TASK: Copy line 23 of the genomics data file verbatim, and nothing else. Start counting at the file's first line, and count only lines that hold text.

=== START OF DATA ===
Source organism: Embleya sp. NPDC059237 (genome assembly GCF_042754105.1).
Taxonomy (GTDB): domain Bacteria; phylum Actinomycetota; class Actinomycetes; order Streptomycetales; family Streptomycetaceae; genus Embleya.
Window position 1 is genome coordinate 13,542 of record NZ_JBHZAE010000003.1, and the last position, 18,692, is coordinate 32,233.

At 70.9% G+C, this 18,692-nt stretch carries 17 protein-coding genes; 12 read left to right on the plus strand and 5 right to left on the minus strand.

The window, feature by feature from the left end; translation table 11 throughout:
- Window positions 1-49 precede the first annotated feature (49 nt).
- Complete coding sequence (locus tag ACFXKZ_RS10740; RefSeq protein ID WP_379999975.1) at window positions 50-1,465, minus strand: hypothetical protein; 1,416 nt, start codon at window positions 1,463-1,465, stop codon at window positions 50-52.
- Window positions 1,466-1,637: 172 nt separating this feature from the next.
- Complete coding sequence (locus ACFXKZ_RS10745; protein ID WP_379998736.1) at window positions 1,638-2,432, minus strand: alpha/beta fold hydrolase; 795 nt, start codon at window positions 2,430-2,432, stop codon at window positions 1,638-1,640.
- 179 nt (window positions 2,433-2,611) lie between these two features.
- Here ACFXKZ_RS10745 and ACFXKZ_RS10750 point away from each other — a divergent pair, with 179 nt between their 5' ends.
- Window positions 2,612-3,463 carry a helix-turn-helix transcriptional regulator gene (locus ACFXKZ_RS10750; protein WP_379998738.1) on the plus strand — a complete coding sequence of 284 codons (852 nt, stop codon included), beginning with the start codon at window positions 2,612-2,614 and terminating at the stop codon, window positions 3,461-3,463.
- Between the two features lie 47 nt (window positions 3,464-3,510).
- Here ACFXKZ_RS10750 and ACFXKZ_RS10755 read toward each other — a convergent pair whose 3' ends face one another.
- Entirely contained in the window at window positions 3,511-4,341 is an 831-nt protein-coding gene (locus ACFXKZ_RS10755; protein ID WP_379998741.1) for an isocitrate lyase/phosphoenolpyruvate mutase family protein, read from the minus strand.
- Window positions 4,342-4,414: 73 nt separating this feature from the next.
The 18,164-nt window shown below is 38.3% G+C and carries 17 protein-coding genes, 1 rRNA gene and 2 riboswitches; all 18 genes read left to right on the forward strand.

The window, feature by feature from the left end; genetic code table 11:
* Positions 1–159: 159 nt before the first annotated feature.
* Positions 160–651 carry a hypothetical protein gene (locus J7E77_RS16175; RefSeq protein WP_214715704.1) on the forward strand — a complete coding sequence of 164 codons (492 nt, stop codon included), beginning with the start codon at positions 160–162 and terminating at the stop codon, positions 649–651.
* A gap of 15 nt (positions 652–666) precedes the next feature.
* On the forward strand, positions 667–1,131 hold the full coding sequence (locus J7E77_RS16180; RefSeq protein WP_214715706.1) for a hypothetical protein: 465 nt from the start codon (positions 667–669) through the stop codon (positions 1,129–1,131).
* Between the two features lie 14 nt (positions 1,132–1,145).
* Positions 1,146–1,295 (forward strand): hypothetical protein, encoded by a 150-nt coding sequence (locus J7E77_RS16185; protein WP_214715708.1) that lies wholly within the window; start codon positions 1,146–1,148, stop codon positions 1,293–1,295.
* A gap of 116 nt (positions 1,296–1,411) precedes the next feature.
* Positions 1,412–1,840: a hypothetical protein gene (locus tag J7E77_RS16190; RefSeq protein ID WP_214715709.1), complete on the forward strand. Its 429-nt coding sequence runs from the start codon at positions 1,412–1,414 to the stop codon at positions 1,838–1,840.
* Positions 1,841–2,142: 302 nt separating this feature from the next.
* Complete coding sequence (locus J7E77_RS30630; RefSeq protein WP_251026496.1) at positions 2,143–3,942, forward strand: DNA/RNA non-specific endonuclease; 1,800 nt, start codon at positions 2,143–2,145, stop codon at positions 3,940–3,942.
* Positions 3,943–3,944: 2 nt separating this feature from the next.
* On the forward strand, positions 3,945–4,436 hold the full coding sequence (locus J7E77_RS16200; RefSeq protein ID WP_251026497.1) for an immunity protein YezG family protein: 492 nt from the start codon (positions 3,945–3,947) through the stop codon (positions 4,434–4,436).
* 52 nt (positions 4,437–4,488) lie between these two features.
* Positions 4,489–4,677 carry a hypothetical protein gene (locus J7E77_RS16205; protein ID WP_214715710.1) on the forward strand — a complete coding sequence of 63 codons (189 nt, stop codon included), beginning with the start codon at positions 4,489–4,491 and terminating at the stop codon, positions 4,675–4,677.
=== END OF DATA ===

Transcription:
* Between the two features lie 14 nt (positions 1,132–1,145).